Last week, Tom Bennett, writing for TES, was bemoaning the lack of focus on classroom craft, particularly at ITT level. I would argue that there is a neglect of the nuts and bolts of teaching at all levels. There seems to be a distinct trend towards talking about student progress, how students can make more progress and developing tools to ensure progress, whether that be feedback stamps, progress trackers or DIRT marking resources. Social media is awash with brilliant ideas on how to incorporate these things into classroom practice.
However, notably, it’s rarer to find much on teaching technique being shared. And I don’t mean growth mindset slogans plastered over sunsets or soundbites from educational consultants. I mean real advice, guidance and instruction on how to build a genuine and deep classroom learning environment using assertiveness, planning for behaviour and classroom routines. It would seem there is a tendency to overlook the simple things as being too simple to discuss. It seems the preference is to spend time discussing complex ways to assess and manage a curriculum.
Unfortunately, this doesn’t help the teacher who is suffering a crisis of confidence, as they endure a torrid time with a particular class or a number of classes. I was speaking to one the other day: an NQT left to flounder and panic by her senior leadership team and offered little in terms of genuine support or additional training. With some simple yet effective help, this teacher could turn things around very quickly.
One of the most popular stories on TES at the moment relates to how to manage low-level disruption. This surely tells us something. The profession is crying out for a back-to-basics approach.
I believe that one of the least talked about aspects of classroom management is the use of humour. It's hugely underrated. In 2009, Helga Kotthoff, of the University of Freiburg in Germany, claimed that the ability to make others laugh confers a degree of control which dominant people exploit to show they are in charge. She said: “"For example, doctors sometimes use humour to comfort patients but also to silence them if, for example, the patient displays too much knowledge of a medical condition.”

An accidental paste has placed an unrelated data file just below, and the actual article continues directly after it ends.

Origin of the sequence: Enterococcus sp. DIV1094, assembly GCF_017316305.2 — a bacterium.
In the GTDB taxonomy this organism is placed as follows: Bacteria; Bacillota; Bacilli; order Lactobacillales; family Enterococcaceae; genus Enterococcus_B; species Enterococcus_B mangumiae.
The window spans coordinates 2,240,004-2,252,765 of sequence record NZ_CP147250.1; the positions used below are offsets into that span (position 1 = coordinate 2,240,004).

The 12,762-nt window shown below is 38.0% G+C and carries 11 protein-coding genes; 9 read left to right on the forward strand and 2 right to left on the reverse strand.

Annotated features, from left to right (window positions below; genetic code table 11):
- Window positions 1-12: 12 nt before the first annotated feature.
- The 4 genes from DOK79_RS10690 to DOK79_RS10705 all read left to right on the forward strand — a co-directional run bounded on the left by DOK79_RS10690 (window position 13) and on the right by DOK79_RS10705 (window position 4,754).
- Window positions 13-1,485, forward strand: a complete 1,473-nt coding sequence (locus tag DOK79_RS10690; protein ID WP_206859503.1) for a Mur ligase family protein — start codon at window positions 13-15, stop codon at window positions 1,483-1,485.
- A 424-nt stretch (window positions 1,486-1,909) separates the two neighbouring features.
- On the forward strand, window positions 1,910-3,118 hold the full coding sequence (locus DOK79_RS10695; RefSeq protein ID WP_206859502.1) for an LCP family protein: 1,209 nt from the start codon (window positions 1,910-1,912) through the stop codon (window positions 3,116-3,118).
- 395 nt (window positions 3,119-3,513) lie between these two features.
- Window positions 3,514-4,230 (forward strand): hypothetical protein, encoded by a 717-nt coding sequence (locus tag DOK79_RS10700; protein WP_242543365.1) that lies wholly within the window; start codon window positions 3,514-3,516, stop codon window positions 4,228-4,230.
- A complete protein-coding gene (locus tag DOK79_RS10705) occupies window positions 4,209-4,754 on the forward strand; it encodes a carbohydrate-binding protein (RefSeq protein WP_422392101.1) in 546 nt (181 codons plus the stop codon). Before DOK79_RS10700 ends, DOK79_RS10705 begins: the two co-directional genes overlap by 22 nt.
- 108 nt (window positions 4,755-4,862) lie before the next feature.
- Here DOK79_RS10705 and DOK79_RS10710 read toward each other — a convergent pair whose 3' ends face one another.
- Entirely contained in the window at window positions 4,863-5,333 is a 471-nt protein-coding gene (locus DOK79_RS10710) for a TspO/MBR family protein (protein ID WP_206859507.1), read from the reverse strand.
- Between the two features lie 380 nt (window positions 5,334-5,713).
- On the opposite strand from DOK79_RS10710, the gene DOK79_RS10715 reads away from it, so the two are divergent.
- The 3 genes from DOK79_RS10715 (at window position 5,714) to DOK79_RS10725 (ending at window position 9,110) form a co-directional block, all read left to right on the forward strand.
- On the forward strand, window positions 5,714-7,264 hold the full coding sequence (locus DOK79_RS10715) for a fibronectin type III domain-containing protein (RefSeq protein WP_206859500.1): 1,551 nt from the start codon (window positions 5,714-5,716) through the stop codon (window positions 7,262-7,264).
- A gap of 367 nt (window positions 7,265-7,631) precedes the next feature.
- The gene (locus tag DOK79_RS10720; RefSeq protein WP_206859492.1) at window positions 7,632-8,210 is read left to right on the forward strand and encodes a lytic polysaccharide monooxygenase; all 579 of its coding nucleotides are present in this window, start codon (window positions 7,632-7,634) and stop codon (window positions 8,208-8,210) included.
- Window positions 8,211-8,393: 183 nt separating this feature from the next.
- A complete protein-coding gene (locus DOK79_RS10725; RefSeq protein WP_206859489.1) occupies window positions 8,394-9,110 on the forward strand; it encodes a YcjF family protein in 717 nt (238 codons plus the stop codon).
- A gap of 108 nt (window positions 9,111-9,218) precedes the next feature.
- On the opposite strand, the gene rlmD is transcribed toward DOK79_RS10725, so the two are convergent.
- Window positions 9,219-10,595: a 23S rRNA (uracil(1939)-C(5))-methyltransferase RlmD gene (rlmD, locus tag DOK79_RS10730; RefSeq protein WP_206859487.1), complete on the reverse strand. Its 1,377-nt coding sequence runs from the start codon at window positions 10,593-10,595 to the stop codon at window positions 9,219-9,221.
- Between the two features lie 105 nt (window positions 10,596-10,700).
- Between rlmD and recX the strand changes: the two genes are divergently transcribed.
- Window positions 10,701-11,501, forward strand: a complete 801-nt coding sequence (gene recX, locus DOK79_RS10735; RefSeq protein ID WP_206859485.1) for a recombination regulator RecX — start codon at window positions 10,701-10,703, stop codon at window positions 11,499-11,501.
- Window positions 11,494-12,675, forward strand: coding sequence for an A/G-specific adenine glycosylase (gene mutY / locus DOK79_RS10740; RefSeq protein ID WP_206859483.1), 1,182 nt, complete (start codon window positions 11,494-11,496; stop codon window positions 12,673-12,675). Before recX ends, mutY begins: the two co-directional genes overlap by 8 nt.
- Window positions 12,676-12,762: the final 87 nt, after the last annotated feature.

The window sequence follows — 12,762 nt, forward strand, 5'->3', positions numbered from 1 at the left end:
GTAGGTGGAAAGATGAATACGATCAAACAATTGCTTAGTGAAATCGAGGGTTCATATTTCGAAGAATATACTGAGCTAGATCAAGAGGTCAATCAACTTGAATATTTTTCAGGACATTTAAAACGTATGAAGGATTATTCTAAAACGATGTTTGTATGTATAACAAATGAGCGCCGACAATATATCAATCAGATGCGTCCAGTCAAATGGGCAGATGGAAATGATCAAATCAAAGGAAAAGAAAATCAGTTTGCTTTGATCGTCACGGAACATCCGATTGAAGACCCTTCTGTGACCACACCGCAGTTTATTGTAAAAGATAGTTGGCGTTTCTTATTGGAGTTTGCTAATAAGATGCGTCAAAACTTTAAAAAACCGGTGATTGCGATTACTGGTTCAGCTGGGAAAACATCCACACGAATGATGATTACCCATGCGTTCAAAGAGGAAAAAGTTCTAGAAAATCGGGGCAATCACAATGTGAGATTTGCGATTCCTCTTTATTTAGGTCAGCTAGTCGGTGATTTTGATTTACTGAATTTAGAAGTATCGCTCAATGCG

Now, what’s interesting about this is it ties in with plenty of research that suggests humour is the most effective mode of social control. So, what’s to stop it being one of the most effective forms of classroom control?
'It's not a popularity contest'
By saying this, I’m certainly not suggesting we want to “control” and manipulate individual students – absolutely not – nor that we should train teachers on how to make jokes *lol*. However, the classroom itself, as an evolving entity, does require control, manipulation and careful nurturing. Humour, used in the right way, can be absolutely transformative.
The question is, when to use it and when not to.
DO create rapport with individual students by creating ongoing laughs. Remember, people don’t remember what you say, but how you make them feel. Make a student feel important and valued by finding out what they are interested in, whether that be a football team or a particular band, and start some gentle banter around the subject. Return to this time and again.
DON’T make jokes at a student’s expense. Some new teachers are conned by the Department for Education teacher training adverts which suggest “banter” is “what teaching is all about”; that being constantly on the lookout for laughs is what popular teachers do. But this isn’t a popularity contest.
DO use gentle humour to diffuse situations. My old boss was great at this. He could literally diffuse a child’s rage within minutes with a simple anecdote. Even if it wasn’t particularly funny, the fact that he was laughing made the student laugh. Once you get the endorphins going, move back to the more serious stuff of what you want from the student.
DON’T use humour at the wrong time. I’ve done this before. All the students are taking a test, in silence. You say or do something. It creates a distraction. Time is wasted. Note to self: this is not a stand-up comedy set, it’s a classroom where students are meant to learn.
DON’T try to be someone you’re not. If you prefer dry and sardonic wit, go with that. If you are slapstick and bold, go with that. Whatever you are, go with it and embrace it. Don’t try and be like the “super-cool” teacher in the next room where there are constant roars of laughter.
This last one is perhaps the most important when it comes to deploying humour in the classroom: just be yourself.